The book series I'm currently reading features a main character who tries to maintain a relationship with this woman who is heavily traumatized due to a horrific event when she was just a girl. Much of the story revolves around this main character trying to peel away the countless layers of scarring, misdirection, lies, aggression and everything else in an attempt to understand what daemons haunt her. For me this story definitely hits a lot of sensitive spots, as I can relate to many things in it from my own recent past.
The notion of wanting to help someone is a noble, but foolish one. Doubly so in a relationship, whether it's a voluntary one or not. A few years ago I got manipulated into entering a relationship with this one girl. All I can say is that at that time I was feeling incredibly alone and deserted by virtually everyone. To me it felt like some kind of validation of me as a person that I could actually get into a relationship. In hindsight an utterly idiotic notion, of course. This quickly became clear to me over the following months.
Sure, I wasn't completely unaware that this girl was... somewhat unstable. Part of me wanted to see something better in her, though. Maybe the beautiful person I could see through that murky, ugly layer really was there. Maybe not. As my every attempt to help and change her failed it soon became obvious that she was simply manipulating me, both emotionally and physically. I always had to be there to protect her, or she'd throw a tantrum. She'd try to bribe me with more sex some mornings just so that I wouldn't go to work. That was a big thing to her: the physical part. I honestly do not know what parts of her past as she told it to me were true, but I'm quite certain that sex was a big part of it, whether in the form of abuse or worse I cannot tell.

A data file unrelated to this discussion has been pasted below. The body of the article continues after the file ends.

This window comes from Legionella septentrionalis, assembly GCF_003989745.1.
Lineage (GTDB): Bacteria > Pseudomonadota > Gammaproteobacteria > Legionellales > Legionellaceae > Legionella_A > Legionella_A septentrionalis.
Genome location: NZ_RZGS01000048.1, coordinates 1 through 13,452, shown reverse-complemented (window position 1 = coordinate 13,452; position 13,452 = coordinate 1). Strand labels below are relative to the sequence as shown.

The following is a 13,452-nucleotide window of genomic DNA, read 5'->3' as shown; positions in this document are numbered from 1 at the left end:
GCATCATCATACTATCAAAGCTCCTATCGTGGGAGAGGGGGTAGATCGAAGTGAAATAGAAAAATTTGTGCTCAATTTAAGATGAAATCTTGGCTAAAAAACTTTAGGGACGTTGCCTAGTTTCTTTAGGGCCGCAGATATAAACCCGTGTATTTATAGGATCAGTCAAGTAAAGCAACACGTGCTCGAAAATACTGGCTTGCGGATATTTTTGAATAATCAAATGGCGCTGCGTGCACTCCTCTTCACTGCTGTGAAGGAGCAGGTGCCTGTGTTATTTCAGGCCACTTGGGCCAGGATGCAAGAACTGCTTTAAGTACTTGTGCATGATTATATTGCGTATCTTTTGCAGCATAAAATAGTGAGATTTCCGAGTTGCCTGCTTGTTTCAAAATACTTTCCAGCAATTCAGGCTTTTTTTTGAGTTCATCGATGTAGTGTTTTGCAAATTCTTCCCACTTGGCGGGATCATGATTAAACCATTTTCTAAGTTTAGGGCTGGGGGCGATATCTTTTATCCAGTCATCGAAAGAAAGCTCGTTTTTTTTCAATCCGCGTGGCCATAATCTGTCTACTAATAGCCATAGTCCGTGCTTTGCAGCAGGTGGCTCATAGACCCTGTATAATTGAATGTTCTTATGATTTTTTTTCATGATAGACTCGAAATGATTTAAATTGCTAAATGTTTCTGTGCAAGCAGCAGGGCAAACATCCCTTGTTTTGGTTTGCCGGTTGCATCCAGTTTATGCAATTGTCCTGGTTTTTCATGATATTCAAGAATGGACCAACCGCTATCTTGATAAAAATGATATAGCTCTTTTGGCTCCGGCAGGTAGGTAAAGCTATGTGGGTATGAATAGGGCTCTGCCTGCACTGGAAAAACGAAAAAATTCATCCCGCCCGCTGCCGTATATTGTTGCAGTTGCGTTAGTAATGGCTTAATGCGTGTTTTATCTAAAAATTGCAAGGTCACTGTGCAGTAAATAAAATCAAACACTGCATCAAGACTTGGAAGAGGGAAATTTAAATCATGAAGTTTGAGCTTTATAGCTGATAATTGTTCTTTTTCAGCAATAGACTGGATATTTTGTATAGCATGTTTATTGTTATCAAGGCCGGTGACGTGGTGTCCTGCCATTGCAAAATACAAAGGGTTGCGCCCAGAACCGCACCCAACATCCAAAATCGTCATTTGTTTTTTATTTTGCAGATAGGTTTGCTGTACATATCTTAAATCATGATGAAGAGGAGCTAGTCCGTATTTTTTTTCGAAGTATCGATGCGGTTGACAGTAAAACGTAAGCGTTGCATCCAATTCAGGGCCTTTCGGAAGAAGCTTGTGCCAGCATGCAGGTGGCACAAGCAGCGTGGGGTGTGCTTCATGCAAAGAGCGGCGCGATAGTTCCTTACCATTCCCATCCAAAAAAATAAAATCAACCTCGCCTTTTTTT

Most of those eight hellish months consisted just out of me spending a few hours at work, trying to not fall asleep, to then rush 'home' and deal with both the verbal and emotional abuse, as well as the constant demands for physical pleasure. Sleep wasn't really an option. Being woken up at night to have sex may sound like a pleasant thing, but by the time it's a regular thing and you're sorely sleep-deprived as a result, it stops being fun and gets you all the enjoyment of being trapped and tortured by a succubus. One of the worst things was the realization that I didn't love or even like this person I had entered a relationship with. I had thought I could help her become a better person - her true self - but in the end I got dragged down into the hell of what probably were her own traumas.
In retrospect, things coming to a painful crescendo at the end of those eight months and me losing all of the possessions I had left behind at the apartment as I fled from it was almost worth it just to be freed from that hell. I'm glad that my mother recognized the dire straits I was in and staged a rescue mission that night to get me to safety. The next months I spent recovering from my ordeal and trying to make sense of it all. What was clear to me was that my noble intentions had turned me into a complete fool and had gotten me nothing but loss and pain as a result.